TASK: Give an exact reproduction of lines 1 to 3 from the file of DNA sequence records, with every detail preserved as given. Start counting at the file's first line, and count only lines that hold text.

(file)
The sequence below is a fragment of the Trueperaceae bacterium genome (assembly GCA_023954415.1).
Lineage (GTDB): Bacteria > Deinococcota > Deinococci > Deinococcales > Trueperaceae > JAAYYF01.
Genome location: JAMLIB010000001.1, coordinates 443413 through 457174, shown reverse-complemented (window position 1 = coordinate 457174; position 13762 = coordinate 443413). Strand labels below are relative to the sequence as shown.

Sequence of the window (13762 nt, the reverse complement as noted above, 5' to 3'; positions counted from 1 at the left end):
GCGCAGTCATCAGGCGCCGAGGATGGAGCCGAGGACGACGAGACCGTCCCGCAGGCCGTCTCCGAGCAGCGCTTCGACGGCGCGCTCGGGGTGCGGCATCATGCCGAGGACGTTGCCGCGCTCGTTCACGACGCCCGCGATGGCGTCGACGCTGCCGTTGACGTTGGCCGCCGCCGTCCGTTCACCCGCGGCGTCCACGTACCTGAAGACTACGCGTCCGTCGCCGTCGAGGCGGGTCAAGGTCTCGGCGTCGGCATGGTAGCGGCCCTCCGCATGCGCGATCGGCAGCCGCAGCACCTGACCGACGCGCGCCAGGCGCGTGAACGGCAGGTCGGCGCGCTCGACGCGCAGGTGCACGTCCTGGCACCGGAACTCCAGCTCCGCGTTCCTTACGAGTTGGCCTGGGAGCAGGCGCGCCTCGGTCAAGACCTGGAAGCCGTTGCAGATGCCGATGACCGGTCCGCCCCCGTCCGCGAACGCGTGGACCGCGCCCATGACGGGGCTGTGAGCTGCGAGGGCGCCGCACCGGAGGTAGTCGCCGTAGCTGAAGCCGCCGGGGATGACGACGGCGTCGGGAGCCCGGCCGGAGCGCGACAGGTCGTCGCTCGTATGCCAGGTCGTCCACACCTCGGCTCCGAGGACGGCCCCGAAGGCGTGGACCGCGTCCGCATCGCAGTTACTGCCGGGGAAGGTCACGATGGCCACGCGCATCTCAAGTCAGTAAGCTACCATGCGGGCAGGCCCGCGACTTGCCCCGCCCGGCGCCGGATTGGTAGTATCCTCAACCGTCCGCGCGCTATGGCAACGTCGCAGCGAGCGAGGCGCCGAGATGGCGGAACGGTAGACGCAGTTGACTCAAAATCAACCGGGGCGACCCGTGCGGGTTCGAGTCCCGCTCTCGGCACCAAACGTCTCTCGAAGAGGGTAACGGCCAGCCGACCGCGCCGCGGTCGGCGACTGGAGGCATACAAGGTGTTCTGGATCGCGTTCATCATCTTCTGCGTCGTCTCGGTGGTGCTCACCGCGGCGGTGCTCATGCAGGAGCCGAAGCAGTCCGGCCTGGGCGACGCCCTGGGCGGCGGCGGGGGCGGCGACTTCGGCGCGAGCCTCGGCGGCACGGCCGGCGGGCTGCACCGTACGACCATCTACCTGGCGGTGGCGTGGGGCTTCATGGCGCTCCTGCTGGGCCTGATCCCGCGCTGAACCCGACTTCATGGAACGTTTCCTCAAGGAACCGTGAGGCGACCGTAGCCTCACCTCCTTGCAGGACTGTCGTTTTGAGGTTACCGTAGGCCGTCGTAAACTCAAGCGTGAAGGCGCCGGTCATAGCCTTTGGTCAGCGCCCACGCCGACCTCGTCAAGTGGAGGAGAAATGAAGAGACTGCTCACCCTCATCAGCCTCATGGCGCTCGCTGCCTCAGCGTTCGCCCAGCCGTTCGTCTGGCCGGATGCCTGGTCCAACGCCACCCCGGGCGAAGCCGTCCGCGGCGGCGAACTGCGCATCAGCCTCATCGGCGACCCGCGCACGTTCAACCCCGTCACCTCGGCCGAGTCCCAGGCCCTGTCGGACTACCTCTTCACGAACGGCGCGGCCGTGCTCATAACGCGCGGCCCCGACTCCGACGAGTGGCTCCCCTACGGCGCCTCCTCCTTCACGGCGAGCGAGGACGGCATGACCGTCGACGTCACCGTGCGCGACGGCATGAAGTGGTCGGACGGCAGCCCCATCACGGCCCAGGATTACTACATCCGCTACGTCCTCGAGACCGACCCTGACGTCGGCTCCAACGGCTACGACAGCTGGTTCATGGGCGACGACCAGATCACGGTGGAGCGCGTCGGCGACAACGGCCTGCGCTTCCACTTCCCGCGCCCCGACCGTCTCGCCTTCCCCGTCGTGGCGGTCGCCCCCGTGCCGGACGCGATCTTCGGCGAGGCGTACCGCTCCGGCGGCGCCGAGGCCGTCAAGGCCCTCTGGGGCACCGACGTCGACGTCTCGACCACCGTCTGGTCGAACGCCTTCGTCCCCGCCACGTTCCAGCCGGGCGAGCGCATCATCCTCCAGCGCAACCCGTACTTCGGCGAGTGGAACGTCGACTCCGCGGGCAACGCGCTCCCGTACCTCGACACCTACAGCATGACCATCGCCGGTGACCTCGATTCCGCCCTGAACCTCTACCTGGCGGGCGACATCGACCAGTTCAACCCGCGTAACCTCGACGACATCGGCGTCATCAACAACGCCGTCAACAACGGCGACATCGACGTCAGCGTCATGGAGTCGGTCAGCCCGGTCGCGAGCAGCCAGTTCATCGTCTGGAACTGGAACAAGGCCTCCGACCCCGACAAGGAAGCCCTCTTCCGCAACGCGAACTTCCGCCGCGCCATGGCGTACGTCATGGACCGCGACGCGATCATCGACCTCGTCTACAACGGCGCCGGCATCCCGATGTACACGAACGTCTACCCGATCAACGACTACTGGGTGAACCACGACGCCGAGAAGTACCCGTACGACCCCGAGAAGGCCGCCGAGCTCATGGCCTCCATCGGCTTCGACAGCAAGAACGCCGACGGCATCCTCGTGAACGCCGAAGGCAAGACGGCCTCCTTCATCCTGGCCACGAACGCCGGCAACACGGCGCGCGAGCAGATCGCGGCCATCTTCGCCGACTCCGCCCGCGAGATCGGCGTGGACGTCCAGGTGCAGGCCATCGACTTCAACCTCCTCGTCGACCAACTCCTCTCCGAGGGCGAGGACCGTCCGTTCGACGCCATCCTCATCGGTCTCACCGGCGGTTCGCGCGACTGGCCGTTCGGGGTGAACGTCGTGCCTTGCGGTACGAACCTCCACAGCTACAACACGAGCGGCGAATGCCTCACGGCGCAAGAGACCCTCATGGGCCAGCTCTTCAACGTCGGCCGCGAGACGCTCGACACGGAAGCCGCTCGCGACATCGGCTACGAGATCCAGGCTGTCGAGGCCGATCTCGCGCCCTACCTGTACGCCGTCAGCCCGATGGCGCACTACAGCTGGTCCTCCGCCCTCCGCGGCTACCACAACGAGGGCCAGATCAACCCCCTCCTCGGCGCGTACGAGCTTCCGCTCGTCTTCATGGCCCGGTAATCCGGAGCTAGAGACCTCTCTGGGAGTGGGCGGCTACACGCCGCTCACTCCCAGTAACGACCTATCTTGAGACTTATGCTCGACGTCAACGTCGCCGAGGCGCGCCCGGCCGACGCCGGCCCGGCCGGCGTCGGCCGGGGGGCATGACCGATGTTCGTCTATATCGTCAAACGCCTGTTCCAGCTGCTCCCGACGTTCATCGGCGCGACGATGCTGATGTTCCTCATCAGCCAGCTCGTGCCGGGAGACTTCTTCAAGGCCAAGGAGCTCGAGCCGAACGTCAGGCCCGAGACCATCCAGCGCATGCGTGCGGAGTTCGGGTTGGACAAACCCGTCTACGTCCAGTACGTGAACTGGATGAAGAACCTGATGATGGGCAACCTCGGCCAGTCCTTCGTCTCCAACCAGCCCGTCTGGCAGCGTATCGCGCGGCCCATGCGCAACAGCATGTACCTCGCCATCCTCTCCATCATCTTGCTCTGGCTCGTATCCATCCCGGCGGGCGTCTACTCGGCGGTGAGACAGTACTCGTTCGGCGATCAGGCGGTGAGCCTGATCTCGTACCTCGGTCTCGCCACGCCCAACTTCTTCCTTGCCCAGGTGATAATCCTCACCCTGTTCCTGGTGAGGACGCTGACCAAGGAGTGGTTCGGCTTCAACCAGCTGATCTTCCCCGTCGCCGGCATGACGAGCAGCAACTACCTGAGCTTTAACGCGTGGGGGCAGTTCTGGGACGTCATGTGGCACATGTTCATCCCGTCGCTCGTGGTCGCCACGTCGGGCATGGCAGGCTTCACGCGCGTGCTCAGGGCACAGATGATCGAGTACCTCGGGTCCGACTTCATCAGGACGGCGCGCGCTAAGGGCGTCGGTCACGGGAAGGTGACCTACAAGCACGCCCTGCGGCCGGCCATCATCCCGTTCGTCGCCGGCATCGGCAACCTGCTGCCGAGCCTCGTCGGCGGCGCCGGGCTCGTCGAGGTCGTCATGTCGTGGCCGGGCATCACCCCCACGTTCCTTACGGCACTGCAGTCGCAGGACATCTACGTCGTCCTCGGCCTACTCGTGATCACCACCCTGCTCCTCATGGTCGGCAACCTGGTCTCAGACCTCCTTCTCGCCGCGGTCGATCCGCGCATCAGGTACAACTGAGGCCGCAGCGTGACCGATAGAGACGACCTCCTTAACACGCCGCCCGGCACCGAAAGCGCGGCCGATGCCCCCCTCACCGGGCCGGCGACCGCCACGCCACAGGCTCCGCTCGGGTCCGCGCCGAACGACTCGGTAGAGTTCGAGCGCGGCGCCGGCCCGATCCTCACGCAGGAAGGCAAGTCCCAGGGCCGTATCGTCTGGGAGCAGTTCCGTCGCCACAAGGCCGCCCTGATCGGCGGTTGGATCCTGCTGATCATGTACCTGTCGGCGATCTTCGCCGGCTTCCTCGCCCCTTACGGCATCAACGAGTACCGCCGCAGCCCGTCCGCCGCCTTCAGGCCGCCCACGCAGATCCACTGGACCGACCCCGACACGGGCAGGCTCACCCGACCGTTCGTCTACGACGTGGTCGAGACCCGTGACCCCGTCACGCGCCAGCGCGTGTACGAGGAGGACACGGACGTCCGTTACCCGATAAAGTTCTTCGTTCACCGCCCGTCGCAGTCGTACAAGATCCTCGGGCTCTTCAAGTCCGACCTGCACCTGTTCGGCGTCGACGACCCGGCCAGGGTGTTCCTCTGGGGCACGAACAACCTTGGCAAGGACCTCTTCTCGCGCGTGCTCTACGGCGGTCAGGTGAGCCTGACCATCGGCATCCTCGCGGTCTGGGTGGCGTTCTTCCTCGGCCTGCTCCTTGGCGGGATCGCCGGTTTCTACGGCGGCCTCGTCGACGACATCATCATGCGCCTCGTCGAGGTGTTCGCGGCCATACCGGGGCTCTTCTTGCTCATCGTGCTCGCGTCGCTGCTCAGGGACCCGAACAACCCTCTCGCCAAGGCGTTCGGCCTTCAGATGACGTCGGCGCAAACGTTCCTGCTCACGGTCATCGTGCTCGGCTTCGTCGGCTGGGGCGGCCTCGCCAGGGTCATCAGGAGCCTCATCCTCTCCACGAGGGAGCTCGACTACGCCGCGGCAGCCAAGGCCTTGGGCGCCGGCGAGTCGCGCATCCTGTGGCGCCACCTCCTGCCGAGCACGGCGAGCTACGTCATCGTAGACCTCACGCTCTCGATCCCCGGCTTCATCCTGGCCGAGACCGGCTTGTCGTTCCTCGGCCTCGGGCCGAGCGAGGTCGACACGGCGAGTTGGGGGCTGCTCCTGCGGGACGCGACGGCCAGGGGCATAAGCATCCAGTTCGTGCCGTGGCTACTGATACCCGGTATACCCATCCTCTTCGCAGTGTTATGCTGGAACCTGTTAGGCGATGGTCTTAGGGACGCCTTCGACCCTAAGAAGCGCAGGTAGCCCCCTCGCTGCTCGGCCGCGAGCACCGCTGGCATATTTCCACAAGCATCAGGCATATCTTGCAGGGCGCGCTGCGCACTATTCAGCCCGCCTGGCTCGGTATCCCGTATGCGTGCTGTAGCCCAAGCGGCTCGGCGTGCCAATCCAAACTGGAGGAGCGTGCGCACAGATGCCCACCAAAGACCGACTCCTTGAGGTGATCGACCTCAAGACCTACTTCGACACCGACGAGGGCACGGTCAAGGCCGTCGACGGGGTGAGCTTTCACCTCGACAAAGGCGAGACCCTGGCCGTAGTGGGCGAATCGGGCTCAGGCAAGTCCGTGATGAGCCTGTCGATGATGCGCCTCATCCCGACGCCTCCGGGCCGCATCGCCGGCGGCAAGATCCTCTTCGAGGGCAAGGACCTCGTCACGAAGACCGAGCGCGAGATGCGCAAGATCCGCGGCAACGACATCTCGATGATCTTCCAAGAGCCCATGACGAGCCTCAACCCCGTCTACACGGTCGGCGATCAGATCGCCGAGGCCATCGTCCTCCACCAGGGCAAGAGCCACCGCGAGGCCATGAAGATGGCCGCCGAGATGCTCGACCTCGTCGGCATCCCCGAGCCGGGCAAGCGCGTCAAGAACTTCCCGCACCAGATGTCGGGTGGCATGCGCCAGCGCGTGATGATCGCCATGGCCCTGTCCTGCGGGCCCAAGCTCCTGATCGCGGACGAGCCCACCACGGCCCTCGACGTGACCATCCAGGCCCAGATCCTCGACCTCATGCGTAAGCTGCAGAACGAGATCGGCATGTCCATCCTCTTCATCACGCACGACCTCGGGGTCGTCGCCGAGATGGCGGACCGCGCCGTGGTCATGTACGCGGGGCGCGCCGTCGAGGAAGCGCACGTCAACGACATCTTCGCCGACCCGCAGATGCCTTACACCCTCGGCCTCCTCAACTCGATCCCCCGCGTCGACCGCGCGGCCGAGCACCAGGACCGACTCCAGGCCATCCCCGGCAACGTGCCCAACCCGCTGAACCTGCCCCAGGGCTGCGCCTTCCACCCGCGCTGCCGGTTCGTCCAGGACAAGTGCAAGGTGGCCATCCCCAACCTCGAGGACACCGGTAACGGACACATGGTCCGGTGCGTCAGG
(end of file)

The sequence below is a fragment of the Trueperaceae bacterium genome (assembly GCA_023954415.1).
Lineage (GTDB): Bacteria > Deinococcota > Deinococci > Deinococcales > Trueperaceae > JAAYYF01.
Genome location: JAMLIB010000001.1, coordinates 443413 through 457174, shown reverse-complemented (window position 1 = coordinate 457174; position 13762 = coordinate 443413). Strand labels below are relative to the sequence as shown.